|Thomas, Andrew - UNIVERSITY OF MISSOURI|
|Byers, Patrick - MISSOURI STATE UNIVERSITY|
|Serce, Sedat - MUSTAFA KEMAL UNIV|
Submitted to: HortScience
Publication Type: Peer Reviewed Journal
Publication Acceptance Date: May 16, 2008
Publication Date: August 4, 2008
Citation: Finn, C.E., Thomas, A.L., Byers, P.L., Serce, S. 2008. Evaluation of American (Sambucus canadensis) and European (S. nigra) elderberry genotypes grown in Missouri and Oregon and impact on cultivar development. HortScience. 43(5):1385-1391. Interpretive Summary: Elderberry cultivars and selections were evaluated in Oregon and Missouri to see how the they grew and produced differently at the different locations. We hoped that performance in Missouri, where they have breeding programs to develop new cultivars, would predict performance in Oregon, but it did not. Cultivars of the American and European elderberry species (Sambucus canadensis, S. nigra) were compared in Oregon, and the cultivars of the American species were higher yielding. Previous research from these same plants in Oregon had already shown that there were differences in the chemical profile of the colors (anthocyanins) of the fruit juice produced by these species. The genotypes of the European species tended to flower much earlier but still ripened at the same time as the American species. Johns, York, Golden and Gordon B were the highest yielding American elderberry cultivars and Korsør the highest yielding European elderberry cultivar.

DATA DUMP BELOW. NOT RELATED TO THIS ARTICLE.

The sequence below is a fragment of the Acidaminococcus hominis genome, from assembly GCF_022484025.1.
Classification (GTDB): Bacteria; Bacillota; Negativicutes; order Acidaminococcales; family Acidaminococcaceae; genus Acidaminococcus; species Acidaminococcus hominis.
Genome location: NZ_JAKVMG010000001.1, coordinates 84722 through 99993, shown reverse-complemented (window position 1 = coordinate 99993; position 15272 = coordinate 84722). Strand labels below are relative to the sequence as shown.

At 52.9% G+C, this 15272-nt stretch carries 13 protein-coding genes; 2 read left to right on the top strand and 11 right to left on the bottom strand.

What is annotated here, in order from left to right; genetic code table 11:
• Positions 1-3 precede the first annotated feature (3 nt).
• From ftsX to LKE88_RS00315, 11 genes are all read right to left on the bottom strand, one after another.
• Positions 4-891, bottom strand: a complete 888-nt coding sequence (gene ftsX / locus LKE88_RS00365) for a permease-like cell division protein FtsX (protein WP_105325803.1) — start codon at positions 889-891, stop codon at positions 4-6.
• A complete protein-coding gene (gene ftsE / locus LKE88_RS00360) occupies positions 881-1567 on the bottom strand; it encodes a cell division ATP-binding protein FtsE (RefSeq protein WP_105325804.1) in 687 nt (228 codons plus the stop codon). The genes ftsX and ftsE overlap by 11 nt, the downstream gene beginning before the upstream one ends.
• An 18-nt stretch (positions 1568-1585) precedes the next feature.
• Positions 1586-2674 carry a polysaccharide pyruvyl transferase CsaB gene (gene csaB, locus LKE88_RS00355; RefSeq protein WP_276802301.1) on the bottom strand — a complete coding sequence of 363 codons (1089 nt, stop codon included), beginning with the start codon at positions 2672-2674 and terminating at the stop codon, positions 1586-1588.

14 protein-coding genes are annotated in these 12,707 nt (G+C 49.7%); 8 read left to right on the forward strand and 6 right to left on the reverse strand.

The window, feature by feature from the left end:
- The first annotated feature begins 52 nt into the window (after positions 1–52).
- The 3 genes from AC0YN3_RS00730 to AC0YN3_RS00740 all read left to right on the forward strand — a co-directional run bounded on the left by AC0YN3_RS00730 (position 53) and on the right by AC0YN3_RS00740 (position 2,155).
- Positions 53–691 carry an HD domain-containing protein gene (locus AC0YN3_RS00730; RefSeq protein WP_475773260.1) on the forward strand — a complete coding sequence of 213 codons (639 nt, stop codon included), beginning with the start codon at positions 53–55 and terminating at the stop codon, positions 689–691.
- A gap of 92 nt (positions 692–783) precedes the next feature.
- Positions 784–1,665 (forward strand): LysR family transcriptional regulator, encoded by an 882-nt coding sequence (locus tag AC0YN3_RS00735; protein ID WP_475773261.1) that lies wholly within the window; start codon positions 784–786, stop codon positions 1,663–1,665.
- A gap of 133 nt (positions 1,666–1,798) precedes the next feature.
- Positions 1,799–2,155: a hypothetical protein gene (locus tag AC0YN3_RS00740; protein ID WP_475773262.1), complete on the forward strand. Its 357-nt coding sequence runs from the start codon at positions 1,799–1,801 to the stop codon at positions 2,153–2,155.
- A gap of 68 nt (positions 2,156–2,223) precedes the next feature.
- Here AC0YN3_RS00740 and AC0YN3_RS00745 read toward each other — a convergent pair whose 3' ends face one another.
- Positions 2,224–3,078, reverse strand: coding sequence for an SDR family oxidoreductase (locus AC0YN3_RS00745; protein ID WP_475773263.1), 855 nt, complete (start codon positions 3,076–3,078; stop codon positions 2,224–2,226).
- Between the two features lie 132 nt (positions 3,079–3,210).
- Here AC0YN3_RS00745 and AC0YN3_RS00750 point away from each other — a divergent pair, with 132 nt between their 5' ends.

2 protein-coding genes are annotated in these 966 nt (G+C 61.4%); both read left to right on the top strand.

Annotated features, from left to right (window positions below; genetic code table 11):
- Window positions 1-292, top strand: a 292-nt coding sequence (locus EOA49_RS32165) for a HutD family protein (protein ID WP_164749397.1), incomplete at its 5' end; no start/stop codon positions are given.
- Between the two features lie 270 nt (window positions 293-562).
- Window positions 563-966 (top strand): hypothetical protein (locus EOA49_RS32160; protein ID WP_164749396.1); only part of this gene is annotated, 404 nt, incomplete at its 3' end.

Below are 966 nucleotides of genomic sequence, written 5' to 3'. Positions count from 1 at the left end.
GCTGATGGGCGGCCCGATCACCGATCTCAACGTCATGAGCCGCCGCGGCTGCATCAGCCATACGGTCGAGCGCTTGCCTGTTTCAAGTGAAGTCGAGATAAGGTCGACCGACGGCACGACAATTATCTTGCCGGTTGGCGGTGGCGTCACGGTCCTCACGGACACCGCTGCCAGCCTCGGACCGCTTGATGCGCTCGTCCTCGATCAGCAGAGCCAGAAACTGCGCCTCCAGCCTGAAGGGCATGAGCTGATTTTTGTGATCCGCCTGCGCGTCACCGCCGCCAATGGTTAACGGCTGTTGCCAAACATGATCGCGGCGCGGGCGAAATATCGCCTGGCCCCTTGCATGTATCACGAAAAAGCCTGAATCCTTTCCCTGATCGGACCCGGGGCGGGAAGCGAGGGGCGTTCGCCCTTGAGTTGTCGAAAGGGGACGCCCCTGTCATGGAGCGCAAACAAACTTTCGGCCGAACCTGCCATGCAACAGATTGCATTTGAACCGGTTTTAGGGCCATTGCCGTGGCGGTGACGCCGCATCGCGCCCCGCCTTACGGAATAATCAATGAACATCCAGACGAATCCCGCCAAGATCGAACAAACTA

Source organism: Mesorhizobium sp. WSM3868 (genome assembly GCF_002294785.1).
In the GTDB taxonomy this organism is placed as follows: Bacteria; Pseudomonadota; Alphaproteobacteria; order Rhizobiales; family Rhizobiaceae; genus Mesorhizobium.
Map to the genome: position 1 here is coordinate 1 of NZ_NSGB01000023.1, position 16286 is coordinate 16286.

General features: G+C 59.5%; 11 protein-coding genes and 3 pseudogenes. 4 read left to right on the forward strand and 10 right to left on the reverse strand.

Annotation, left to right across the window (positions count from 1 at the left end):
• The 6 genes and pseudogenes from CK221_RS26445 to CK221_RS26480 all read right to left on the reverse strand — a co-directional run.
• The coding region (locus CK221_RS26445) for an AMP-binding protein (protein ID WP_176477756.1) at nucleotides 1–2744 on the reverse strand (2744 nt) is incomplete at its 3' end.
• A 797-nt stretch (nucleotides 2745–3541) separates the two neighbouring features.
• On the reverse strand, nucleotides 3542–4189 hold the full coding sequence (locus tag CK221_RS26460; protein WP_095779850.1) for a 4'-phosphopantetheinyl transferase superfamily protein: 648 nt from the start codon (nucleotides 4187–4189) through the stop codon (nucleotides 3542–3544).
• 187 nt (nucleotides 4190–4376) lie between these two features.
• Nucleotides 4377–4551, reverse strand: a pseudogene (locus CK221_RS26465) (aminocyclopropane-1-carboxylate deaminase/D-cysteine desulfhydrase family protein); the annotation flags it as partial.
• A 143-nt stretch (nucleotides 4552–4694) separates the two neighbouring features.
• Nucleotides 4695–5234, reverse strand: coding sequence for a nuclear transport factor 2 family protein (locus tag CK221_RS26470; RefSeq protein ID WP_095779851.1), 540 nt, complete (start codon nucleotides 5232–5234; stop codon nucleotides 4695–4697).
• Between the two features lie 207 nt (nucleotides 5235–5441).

Technical Abstract: Elderberry genotypes (S. canadensis, S. nigra) were evaluated in Oregon and Missouri to assess genotypic differences and determine GxE interactions. Seventeen S. canadensis genotypes were planted at Missouri St. Univ. (Mountain Grove) and the Univ. of Missouri (Mt. Vernon) and/or at the USDA-ARS in Oregon. Johns, Netzer, Adams II and Gordon B were in common at all locations. Three genotypes of S. nigra were planted in Oregon. Plants were evaluated for phenology, vegetative growth, yield components and pest incidence. For the genotypes in common to all locations, there were significant differences due to genotype, location, year, and the interactions for various traits. While the trend was for Corvallis to have the highest and Mt. Vernon the lowest yield there was no significant location effect. The significant GxE interaction was due to the differential performance of Johns, which was high yielding in Oregon and low yielding in Missouri. The significant G x E suggests that as the Missouri institutions develop new cultivars, it will be important to test them individually at other locations and not rely on their performance in Missouri. For the genotypes in common to the two Missouri sites, there was significant variation for many traits. While there were no differences among genotypes for yield across the locations there was a significant G x E. While there were some small changes in performance among the sites for yield, the most dramatic changes were for Wyldewood 1. Plant growth in Oregon was 40-60% greater than in Missouri. In Oregon, the species behaved differently. Phenologically, while the S. nigra genotypes in this trial flowered about 3 weeks earlier than the S. canadensis genotypes, they ripened at the same time. Since both species flowered well after the danger of frost, the primary advantage to the later flowering in S. canadensis is the shorter period of time the developing fruit are exposed to biotic and abiotic stress. Johns, York, Golden and ‘Gordon B’ were the highest yielding S. canadensis genotypes and Korsør the highest S. nigra genotypes.